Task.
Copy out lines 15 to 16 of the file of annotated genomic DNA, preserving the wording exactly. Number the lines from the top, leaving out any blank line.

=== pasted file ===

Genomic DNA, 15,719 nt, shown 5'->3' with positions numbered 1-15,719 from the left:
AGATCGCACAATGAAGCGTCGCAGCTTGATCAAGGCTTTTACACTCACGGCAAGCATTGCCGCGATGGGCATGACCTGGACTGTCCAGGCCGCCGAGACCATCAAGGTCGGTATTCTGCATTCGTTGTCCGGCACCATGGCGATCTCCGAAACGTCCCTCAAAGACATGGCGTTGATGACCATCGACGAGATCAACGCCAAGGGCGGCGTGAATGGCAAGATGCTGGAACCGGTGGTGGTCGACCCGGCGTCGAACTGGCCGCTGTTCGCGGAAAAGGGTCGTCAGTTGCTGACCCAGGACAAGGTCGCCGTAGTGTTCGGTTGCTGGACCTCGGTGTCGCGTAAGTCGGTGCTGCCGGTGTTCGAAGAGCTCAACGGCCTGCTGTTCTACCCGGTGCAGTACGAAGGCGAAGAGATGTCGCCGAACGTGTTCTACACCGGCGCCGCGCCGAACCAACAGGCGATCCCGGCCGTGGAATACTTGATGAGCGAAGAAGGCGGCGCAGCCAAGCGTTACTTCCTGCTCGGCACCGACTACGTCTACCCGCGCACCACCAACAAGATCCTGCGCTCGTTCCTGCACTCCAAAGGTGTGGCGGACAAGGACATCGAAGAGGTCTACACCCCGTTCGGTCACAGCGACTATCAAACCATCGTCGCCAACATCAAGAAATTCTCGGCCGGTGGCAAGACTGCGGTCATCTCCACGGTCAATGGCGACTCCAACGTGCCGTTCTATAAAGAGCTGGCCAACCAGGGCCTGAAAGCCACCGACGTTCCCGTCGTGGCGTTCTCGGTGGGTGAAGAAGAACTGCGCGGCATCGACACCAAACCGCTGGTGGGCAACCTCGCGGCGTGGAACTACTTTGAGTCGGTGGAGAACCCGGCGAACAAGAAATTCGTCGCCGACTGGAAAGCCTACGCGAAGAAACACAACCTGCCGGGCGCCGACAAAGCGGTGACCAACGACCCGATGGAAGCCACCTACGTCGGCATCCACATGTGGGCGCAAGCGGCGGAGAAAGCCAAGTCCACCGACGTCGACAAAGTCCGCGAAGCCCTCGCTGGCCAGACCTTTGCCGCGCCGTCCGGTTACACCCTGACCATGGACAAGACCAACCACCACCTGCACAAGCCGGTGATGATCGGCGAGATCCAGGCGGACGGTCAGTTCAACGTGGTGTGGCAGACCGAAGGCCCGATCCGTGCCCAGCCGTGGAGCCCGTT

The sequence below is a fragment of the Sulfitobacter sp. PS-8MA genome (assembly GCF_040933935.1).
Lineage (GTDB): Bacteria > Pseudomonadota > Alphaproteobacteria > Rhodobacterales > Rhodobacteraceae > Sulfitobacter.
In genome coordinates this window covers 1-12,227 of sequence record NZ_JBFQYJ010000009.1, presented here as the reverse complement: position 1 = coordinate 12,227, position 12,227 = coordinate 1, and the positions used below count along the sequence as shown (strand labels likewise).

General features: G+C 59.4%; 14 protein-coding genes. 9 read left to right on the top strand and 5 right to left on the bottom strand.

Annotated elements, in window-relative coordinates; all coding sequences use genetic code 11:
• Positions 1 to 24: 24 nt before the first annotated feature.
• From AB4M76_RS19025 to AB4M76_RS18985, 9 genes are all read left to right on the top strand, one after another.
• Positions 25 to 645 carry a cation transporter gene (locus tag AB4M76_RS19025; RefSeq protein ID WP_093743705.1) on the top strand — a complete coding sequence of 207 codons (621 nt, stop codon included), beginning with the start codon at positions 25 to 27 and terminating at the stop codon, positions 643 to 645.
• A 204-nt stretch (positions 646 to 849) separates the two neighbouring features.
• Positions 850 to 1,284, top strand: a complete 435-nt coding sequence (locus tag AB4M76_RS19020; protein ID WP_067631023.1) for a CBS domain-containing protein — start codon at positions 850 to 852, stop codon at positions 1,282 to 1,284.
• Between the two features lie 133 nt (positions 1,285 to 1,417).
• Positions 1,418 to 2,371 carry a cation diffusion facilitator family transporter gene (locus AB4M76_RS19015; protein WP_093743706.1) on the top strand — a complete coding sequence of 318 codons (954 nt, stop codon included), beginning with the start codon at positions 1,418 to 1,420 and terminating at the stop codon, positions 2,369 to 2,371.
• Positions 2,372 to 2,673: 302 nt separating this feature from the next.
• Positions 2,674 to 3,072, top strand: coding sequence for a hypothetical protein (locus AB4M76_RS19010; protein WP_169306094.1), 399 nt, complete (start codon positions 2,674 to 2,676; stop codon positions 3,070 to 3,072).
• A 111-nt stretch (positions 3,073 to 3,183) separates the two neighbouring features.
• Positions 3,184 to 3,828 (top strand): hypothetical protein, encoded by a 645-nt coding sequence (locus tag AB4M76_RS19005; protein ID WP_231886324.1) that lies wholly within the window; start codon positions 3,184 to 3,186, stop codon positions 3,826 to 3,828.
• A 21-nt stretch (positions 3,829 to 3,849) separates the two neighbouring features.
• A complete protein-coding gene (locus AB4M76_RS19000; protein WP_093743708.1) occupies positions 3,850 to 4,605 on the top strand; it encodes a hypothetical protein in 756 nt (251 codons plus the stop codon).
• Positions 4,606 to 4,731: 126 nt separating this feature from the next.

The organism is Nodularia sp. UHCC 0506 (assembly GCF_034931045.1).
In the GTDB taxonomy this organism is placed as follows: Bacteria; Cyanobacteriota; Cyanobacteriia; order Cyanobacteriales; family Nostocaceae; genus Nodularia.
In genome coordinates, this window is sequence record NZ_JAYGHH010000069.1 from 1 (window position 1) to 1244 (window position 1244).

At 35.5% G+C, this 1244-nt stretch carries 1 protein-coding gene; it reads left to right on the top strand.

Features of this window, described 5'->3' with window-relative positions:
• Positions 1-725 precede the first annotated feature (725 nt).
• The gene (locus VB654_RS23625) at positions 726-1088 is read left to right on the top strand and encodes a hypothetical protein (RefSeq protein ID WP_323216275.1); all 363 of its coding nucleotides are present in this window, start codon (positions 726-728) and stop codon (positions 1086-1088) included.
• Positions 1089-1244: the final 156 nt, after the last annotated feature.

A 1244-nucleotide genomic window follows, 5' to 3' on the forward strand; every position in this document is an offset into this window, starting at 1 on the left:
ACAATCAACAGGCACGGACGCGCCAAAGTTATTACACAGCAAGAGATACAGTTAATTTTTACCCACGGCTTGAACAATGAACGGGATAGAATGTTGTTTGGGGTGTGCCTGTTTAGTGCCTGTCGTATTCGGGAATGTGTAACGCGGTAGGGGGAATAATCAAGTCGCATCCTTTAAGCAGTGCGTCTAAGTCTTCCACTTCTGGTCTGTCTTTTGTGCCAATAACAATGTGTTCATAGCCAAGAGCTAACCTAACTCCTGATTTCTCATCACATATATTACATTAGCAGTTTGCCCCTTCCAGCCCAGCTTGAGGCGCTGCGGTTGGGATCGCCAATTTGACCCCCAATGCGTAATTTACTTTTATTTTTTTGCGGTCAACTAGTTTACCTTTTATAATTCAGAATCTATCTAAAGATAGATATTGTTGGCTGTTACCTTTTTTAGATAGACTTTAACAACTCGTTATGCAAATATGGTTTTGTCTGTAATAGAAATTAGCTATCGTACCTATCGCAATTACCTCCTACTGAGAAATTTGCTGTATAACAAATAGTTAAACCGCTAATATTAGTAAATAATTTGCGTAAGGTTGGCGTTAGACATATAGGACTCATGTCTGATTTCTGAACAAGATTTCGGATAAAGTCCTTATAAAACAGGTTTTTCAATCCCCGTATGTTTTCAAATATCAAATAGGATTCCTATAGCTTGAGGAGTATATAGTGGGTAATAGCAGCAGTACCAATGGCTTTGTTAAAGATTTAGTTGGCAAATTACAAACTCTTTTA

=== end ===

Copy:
• Positions 2,372 to 2,673: 302 nt separating this feature from the next.
• Positions 2,674 to 3,072, top strand: coding sequence for a hypothetical protein (locus AB4M76_RS19010; protein WP_169306094.1), 399 nt, complete (start codon positions 2,674 to 2,676; stop codon positions 3,070 to 3,072).